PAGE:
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Phil Parnell knows what it means to miss New Orleans. Having lived in the city from 1965 until 1996, he swapped the heat and the scent of magnolia and southern fried chicken for the chill and the rebarbative reek of fireweed and fish and chips of Walthamstow, East London. "I have been to a good many cities around the world and I have found none that match the charm, magic, beauty and excitement of New Orleans," he says. "I wasn't born there and I no longer live there but I will always consider it my home." That Don't Keep Me From Cookin In A Gumbo Pot is his way of dealing with his homesickness.
Parnell persuaded New Orleans vocal icon Lillian Boutté to take the lion's share of the vocals, wrote nearly all the music and words, played piano and organ and produced the album at Village Studio, the record company he's set up in Walthamstow. More tracks were laid down in Denmark, home to Parnell's bassist Torben Bjørnskov and drummer Espen Laub von Lillianskold. The result is an astonishingly authentic New Orleans sound that harkens back to nights in Tipitina's or The Rusty Nail.
The ebullient Boutté is in cracking form on the two Parnell originals that kick things off"Cookin' In A Gumbo Pot" and "Greasy Spoon"with a great piece of dodgy rhyming on the latter: "It may not be nutritious but it'll always be delicious." And some morestarting with the titleon "Bitchin' In The Kitchen," a rousing rock 'n' roller written by Parnell and Boutté.
The only number Parnell did not have a hand in writing is "My Darlin' New Orleans" which was originally recorded at the Community Arts Centre in New Orleans by Ron Cuccia and the Jazz Poetry Group in 1979. It was penned by Cuccia, pianist John Magnie and saxophonist Charles Neville. It's so finger lickin' good, it's amazing it's only been revived once before, by L'il Queenie and the Percolators in 1981.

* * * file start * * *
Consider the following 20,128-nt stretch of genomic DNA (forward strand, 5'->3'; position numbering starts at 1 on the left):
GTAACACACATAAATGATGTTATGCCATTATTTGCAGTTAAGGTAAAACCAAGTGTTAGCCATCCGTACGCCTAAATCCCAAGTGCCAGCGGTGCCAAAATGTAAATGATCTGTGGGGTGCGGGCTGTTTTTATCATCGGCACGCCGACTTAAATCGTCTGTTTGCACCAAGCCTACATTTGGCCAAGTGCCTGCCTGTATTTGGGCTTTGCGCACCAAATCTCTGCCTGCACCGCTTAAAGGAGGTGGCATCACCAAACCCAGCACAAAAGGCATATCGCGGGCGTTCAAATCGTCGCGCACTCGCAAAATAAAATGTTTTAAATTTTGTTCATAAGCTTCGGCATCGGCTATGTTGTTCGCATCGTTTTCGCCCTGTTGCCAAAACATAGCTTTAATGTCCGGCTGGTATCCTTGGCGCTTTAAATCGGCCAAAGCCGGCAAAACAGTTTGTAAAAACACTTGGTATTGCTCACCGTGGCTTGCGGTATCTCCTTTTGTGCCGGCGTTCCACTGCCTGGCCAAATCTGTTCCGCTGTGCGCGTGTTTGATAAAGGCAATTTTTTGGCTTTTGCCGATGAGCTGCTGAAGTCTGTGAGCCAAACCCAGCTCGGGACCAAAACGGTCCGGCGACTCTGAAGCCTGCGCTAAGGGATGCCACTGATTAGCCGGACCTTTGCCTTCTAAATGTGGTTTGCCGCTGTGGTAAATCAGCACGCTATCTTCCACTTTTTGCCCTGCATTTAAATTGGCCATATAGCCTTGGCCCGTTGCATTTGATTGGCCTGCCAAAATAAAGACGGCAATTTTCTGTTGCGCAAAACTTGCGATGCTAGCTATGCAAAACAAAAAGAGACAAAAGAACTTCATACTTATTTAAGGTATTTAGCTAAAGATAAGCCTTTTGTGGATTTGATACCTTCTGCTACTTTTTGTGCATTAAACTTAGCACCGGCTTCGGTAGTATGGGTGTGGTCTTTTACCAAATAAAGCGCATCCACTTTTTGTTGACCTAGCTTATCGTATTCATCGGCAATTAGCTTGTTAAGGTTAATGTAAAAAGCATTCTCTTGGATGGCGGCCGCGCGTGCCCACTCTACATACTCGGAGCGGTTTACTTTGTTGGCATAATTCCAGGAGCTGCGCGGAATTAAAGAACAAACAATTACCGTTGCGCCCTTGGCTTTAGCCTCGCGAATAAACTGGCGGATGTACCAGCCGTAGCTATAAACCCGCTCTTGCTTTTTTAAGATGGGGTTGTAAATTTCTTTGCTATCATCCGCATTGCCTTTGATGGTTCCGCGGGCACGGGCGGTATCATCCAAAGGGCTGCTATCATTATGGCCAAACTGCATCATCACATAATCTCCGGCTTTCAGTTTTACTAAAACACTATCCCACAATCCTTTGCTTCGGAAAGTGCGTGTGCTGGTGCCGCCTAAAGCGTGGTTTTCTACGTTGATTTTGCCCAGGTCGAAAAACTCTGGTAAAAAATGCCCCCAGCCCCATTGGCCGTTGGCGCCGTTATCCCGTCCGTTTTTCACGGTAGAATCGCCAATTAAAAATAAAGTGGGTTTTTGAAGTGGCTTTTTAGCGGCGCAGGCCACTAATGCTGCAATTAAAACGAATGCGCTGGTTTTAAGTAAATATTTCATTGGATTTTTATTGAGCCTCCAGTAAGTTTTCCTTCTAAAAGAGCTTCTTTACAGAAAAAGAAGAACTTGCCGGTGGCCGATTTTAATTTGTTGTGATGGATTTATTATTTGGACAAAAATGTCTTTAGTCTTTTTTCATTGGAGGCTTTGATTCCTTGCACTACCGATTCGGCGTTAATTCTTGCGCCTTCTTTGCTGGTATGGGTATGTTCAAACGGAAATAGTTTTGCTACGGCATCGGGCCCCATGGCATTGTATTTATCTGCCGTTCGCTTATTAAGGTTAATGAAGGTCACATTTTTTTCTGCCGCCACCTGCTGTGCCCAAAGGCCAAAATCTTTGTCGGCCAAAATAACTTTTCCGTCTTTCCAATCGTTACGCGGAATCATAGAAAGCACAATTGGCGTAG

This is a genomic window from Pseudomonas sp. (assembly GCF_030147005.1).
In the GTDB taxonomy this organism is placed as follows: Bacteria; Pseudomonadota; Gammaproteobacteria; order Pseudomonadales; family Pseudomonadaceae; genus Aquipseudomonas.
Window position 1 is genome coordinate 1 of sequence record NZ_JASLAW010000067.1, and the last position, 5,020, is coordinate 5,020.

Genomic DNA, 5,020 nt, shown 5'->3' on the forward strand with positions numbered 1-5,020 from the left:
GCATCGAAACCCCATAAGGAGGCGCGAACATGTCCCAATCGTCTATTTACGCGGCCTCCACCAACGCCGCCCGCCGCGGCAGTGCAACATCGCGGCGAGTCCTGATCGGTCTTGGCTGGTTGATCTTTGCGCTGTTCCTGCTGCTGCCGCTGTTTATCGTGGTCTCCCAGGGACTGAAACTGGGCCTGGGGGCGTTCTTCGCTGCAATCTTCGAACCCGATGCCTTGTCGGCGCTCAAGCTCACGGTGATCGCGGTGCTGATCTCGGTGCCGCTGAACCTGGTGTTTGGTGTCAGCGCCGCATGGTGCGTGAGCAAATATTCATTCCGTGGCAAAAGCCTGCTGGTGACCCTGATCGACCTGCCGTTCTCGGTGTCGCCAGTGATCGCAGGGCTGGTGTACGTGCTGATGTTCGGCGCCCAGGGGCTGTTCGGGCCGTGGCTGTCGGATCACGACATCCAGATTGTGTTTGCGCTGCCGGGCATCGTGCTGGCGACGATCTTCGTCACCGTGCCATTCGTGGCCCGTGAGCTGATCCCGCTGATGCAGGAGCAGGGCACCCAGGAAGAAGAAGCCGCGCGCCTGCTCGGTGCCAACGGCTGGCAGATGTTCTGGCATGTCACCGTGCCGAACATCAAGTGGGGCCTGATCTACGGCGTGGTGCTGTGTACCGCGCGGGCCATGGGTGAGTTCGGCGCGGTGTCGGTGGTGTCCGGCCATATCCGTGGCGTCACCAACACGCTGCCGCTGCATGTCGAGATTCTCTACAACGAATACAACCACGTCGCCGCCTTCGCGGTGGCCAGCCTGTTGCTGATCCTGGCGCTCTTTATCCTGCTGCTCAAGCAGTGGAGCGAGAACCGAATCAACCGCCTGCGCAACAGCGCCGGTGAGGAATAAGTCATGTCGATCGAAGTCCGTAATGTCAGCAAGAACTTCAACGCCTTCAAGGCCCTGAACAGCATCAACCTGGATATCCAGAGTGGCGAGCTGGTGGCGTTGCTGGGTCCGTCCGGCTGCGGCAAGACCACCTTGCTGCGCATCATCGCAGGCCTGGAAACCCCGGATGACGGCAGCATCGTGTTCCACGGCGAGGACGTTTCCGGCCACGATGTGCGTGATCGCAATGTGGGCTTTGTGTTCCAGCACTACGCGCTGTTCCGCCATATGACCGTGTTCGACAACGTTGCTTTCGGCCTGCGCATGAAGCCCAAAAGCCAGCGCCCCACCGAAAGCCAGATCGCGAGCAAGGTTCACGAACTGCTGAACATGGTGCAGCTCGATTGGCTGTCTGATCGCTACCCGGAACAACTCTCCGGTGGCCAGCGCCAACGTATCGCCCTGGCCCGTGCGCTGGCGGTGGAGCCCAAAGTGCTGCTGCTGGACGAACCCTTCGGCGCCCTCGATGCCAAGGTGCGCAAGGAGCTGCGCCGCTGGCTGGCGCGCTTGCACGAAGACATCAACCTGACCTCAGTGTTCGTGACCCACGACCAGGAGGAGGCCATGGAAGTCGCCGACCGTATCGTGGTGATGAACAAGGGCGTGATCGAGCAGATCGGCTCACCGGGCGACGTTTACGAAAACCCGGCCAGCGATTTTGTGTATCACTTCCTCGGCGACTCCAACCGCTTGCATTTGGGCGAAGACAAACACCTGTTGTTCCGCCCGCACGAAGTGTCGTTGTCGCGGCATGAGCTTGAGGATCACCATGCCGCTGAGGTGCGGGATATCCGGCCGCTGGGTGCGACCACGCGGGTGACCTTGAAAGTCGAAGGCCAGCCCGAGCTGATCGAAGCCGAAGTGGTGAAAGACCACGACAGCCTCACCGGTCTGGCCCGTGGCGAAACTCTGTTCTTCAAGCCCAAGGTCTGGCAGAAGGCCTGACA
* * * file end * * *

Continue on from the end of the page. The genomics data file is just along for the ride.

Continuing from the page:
Parnell even penned new words to that old Jelly Roll Morton warhorse "Buddy Bolden's Blues," where he pays tribute to nearly every jazz, blues and R&B icon to ever come fromor byThe Big Easy; Hugues Pannassié and Brian Rust must be turning in their graves. There's a nice Mardi Gras feel to "Party All My Troubles Away," but Boutté's unaccompanied and preaching "Take A Fool's Advice" tends to go on a bit, though it does contain a piece of excellent, existential advice: "When you wake up in the morning, just be grateful you ain't dead."
Guitarist Don Vappie gives Boutté a break on "Lately (Tryin' To Get A Message To You)" and makes a very creditable job of it. Parnell tackles the closer, "Wish We Could Be There Today," a post-Katrina ballad. For all his many other talents, the man's no singer and the pallid vocal detracts from the heartfelt lyrics. Ain't that a shame. But, when all's said and done, That Don't Keep Me From Cookin In A Gumbo Pot is a truly remarkable effort.
Track Listing: Cookin' In A Gumbo Pot; Greasy Spoon; My Darlin' New Orleans; Buddy
Bolden's Blues; Lately (Tryin' To Get A Message To You); Laissez
Faire; Music Man; Take A Fool's Advice; Bitchin' In The Kitchen; Try
One More Time; Party All My Troubles Away; Wish We Could Be There
Personnel: Lillian Boutté: vocals; Phil Parnell: piano, organ; Don Vappie:
guitar, vocals; Danny Ilett: guitar; Gregory Boyd: steel drums; Peter
Rudeforth: trumpet; Pete Wraight: trumpet; Finn Peters: tenor
saxophone; Bob McKay: baritone, alto saxophones; Finn Burich:
trombone; Rick Trolsen: trombone, tuba; Thomas L'Etienne: clarinet;
Ben Martin: tenor saxophone; Andy Crowdy: bass; Torben Bjørnskov:
bass; Chris Hill: electric bass; Dylan Howe: drums; Scott Hammond:
drums; Espen Laub von Lillianskold: drums; Imelda May: background vocals; Tanya Boutté: background vocals; Neil Thomas: background vocals.
I love jazz because anything is possible; it has few rules and the best jazz breaks those ones. I prefer free improv because it doesn't really have any rules at all.
I was first exposed to jazz in my teens (in the late sixties).
The first jazz record I bought was Filles de Kilimanjaro by Miles Davis, shortly followed by Extrapolation by John McLaughlin.
My advice to new listeners is to listen as widely as possible and not to make snap judgments--stick with it.